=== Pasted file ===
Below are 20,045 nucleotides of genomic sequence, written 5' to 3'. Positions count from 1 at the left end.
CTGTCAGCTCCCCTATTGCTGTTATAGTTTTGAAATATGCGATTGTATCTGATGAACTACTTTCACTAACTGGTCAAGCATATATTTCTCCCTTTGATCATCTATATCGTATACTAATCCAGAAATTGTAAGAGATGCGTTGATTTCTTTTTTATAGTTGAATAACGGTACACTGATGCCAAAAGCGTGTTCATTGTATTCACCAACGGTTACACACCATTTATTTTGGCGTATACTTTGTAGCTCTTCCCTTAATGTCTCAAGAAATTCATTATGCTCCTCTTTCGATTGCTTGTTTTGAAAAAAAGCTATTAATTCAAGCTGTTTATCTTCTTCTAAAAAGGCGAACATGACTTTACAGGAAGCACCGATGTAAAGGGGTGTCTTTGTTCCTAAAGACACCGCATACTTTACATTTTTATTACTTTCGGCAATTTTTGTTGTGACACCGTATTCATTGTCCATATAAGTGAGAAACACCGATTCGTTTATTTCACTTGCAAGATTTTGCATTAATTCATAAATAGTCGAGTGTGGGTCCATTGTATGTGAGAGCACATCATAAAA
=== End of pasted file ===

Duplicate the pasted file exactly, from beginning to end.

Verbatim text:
Below are 20,045 nucleotides of genomic sequence, written 5' to 3'. Positions count from 1 at the left end.
CTGTCAGCTCCCCTATTGCTGTTATAGTTTTGAAATATGCGATTGTATCTGATGAACTACTTTCACTAACTGGTCAAGCATATATTTCTCCCTTTGATCATCTATATCGTATACTAATCCAGAAATTGTAAGAGATGCGTTGATTTCTTTTTTATAGTTGAATAACGGTACACTGATGCCAAAAGCGTGTTCATTGTATTCACCAACGGTTACACACCATTTATTTTGGCGTATACTTTGTAGCTCTTCCCTTAATGTCTCAAGAAATTCATTATGCTCCTCTTTCGATTGCTTGTTTTGAAAAAAAGCTATTAATTCAAGCTGTTTATCTTCTTCTAAAAAGGCGAACATGACTTTACAGGAAGCACCGATGTAAAGGGGTGTCTTTGTTCCTAAAGACACCGCATACTTTACATTTTTATTACTTTCGGCAATTTTTGTTGTGACACCGTATTCATTGTCCATATAAGTGAGAAACACCGATTCGTTTATTTCACTTGCAAGATTTTGCATTAATTCATAAATAGTCGAGTGTGGGTCCATTGTATGTGAGAGCACATCATAAAA